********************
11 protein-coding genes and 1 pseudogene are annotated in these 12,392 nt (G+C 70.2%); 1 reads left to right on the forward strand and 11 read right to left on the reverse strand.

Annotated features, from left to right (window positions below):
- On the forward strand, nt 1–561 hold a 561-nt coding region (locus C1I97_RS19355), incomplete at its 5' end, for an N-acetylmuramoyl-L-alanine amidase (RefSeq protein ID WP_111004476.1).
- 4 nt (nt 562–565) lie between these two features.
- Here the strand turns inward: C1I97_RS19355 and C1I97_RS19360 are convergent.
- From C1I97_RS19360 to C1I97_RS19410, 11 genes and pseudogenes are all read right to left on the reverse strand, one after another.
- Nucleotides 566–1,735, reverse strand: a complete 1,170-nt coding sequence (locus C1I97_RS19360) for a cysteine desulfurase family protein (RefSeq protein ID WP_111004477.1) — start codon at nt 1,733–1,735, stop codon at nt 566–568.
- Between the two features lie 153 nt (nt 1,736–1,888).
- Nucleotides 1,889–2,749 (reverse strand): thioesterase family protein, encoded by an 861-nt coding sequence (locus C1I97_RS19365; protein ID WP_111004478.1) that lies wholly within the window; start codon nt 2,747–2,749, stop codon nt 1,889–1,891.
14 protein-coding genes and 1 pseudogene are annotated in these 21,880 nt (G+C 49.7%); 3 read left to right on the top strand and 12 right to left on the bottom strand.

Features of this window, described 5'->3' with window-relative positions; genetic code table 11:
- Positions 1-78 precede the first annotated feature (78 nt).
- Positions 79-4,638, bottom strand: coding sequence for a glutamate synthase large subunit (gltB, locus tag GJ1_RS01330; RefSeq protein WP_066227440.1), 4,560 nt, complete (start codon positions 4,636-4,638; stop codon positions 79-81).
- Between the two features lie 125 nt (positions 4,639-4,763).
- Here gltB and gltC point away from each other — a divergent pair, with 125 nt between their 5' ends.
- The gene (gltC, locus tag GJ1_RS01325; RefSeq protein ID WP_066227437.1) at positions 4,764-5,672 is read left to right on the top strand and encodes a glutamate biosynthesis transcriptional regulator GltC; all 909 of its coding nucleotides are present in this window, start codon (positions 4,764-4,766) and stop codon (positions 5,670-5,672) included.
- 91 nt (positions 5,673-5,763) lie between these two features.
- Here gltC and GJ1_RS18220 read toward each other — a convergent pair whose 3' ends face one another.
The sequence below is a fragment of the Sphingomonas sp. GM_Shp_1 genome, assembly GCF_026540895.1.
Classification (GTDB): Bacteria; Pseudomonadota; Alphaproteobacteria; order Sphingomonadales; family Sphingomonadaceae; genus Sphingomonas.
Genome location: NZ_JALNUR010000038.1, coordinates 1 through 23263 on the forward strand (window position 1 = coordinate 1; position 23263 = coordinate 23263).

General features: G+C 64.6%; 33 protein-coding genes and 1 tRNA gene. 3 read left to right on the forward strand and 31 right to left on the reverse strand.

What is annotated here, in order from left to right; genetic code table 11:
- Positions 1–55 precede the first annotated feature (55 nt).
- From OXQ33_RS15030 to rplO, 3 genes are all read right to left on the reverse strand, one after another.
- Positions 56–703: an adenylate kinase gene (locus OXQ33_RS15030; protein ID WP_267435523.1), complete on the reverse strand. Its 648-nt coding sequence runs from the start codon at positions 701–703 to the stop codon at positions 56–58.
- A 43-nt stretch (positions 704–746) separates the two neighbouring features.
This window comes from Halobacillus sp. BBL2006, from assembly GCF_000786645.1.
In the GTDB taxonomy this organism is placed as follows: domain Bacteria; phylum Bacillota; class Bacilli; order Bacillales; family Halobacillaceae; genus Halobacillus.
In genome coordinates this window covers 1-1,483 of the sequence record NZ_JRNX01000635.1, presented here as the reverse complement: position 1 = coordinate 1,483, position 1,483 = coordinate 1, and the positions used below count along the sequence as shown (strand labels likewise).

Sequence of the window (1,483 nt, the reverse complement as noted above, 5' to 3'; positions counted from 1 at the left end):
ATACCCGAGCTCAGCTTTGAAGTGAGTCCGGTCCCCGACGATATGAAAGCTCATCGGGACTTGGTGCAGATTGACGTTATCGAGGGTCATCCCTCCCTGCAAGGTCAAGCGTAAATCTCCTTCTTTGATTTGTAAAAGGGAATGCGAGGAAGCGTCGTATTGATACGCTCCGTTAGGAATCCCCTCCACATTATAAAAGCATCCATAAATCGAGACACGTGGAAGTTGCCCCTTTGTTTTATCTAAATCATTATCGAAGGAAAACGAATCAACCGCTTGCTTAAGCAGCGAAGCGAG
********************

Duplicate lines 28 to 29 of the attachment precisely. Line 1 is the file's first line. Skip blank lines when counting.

This window comes from Halobacillus sp. BBL2006, from assembly GCF_000786645.1.
In the GTDB taxonomy this organism is placed as follows: domain Bacteria; phylum Bacillota; class Bacilli; order Bacillales; family Halobacillaceae; genus Halobacillus.